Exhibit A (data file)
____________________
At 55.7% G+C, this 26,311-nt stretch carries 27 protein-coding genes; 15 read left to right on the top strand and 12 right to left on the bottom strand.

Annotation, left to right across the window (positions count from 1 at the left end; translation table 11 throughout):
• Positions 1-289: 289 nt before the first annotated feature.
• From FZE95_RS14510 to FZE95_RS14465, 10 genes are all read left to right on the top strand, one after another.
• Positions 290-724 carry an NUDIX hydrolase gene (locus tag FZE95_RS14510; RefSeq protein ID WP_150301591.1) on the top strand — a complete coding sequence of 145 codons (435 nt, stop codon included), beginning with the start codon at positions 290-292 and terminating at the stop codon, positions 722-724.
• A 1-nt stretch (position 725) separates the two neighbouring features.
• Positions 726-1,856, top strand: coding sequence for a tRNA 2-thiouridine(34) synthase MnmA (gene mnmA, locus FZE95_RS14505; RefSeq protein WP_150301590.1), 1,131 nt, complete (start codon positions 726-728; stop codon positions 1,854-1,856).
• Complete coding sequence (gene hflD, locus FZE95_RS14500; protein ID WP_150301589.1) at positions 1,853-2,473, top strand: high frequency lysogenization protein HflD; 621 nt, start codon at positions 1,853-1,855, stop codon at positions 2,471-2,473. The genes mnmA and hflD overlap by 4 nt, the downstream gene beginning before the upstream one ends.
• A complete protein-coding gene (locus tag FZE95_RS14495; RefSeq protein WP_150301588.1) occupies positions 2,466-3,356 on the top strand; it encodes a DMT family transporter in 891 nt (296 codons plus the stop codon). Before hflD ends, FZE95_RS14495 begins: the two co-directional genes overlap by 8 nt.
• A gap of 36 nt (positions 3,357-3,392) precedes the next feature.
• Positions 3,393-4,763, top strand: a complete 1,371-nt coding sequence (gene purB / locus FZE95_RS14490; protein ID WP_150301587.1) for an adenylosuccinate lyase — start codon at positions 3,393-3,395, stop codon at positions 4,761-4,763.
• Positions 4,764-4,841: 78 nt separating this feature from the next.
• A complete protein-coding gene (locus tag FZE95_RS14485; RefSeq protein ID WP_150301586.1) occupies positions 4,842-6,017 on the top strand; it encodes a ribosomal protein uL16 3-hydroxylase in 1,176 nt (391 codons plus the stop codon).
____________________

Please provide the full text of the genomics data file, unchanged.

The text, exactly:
At 55.7% G+C, this 26,311-nt stretch carries 27 protein-coding genes; 15 read left to right on the top strand and 12 right to left on the bottom strand.

Annotation, left to right across the window (positions count from 1 at the left end; translation table 11 throughout):
• Positions 1-289: 289 nt before the first annotated feature.
• From FZE95_RS14510 to FZE95_RS14465, 10 genes are all read left to right on the top strand, one after another.
• Positions 290-724 carry an NUDIX hydrolase gene (locus tag FZE95_RS14510; RefSeq protein ID WP_150301591.1) on the top strand — a complete coding sequence of 145 codons (435 nt, stop codon included), beginning with the start codon at positions 290-292 and terminating at the stop codon, positions 722-724.
• A 1-nt stretch (position 725) separates the two neighbouring features.
• Positions 726-1,856, top strand: coding sequence for a tRNA 2-thiouridine(34) synthase MnmA (gene mnmA, locus FZE95_RS14505; RefSeq protein WP_150301590.1), 1,131 nt, complete (start codon positions 726-728; stop codon positions 1,854-1,856).
• Complete coding sequence (gene hflD, locus FZE95_RS14500; protein ID WP_150301589.1) at positions 1,853-2,473, top strand: high frequency lysogenization protein HflD; 621 nt, start codon at positions 1,853-1,855, stop codon at positions 2,471-2,473. The genes mnmA and hflD overlap by 4 nt, the downstream gene beginning before the upstream one ends.
• A complete protein-coding gene (locus tag FZE95_RS14495; RefSeq protein WP_150301588.1) occupies positions 2,466-3,356 on the top strand; it encodes a DMT family transporter in 891 nt (296 codons plus the stop codon). Before hflD ends, FZE95_RS14495 begins: the two co-directional genes overlap by 8 nt.
• A gap of 36 nt (positions 3,357-3,392) precedes the next feature.
• Positions 3,393-4,763, top strand: a complete 1,371-nt coding sequence (gene purB / locus FZE95_RS14490; protein ID WP_150301587.1) for an adenylosuccinate lyase — start codon at positions 3,393-3,395, stop codon at positions 4,761-4,763.
• Positions 4,764-4,841: 78 nt separating this feature from the next.
• A complete protein-coding gene (locus tag FZE95_RS14485; RefSeq protein ID WP_150301586.1) occupies positions 4,842-6,017 on the top strand; it encodes a ribosomal protein uL16 3-hydroxylase in 1,176 nt (391 codons plus the stop codon).